I generalize: "every fast runner in the world does speed work. If they don't, they either do it anyway, but don't call it speed work; or they could get much faster by doing it." This rarely works. She just doesn't trust me and tells me some tale about Helen Lavin only running long runs and doing naked heat yoga.

Sometimes I bring up cute training concepts, like Yassos, basically to disguise my plans to get her to run intervals. Slyly, I tell her that she is one of one tenth of one percent of the world's population who can use the word "fartlek" in their native language. And it works. Sometimes. The other day, I ordered her to run fartleks: "go do three street lights hard, two easy. Keep doing it until you get sore". She came back, having misunderstood my instructions. She thought I meant stoplights and went over 4 miles fast before stopping! The idiot. The next time I sent her out in subzero temperatures, braless, just so she could learn to obey her coach.

Once in a while, I make the mistake of using myself as an example: "look at me, I have no time to train. I run only 20 miles a week; I run only 3 days a week and yet I am able to call myself the fastest guy in town." Then she wails something about me being lucky there are no fast guys in town, and that she has a gazelle for her teammate (Mette) that she will never be able to beat.

I tell her to trust me: "keep doing what I am telling you and you will get fast". Again, she doesn't trust me. I tell her she is only using me for sex and I am done being her coach.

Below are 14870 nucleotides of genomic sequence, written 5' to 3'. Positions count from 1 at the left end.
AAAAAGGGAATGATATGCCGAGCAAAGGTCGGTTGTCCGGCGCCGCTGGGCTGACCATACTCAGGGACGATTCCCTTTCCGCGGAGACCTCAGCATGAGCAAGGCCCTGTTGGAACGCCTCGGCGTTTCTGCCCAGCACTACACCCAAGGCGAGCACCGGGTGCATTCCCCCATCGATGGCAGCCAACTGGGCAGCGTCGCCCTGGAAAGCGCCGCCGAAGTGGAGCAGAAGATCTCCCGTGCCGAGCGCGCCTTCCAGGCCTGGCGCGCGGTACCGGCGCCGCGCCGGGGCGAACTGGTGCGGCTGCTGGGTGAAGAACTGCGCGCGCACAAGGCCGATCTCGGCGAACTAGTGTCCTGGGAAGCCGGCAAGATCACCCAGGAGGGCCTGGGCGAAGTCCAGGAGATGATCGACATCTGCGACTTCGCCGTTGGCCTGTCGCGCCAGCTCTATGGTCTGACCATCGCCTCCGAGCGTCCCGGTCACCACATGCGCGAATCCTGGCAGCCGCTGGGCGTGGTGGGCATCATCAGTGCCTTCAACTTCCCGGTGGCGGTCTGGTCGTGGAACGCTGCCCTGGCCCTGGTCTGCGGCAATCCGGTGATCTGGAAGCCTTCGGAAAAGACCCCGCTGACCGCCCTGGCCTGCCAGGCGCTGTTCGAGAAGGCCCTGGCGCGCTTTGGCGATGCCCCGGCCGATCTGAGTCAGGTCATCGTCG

olga said...

Sounds like me trying to coach my other half:) Coaches should be not spouses. You know, let it be. Unless your athlete comes to you and asks for help, don't do it, it is counterproductive. Besides, to understand female athelete, you need to be able to get in her mind - and you can't. You'll never know why it is so important for some of us to not gain a pound, even if it's a muscle pound. Brain says one thing, but heart screams bloody merry.
BTW, not that I don't believe in speed work - on a contrary, my personal best times were when I did a lot of it seriously - but that old dude (from Canada?) who runs 3hr marathons at 70 yo trains by running 3 hr every day - 1M circles around cemetery. Who knows...

SteveQ said...

Well, if she weren't an idiot, she wouldn't have married you.

The hardest problem I've had in coaching women is junk miles, same as you're seeing. A man who finishes a marathon in 3 hours usually runs about 25 fewer miles per week than a woman who runs the same time, but he does them a little faster. Women seem to feel that they need frequent long runs to keep their weight down, no matter what their weight or mileage.

Three hard sessions per week is too much for most runners to maintain for any length of time.

The main thing a coach can do is to explain to the athlete why they should do a certain workout and then work around what they're not willing to do. Remember, there's 10000 ways to train to run 10000 meters.

Danni said...

I get the impression that she also enjoys running 987948739874 miles/hours a day. None of us are professional runners, may as well enjoy our hobby in whatever manner brings us the most joy and self-satisfaction :-)

pippin13x said...

Sounds like good news. For me. Looks like 'single', or Dr. Slow (as I personally like to call her) is gonna be sorry she didn't listen to your advice come next october when I make her my b---- in Brocken Marathon.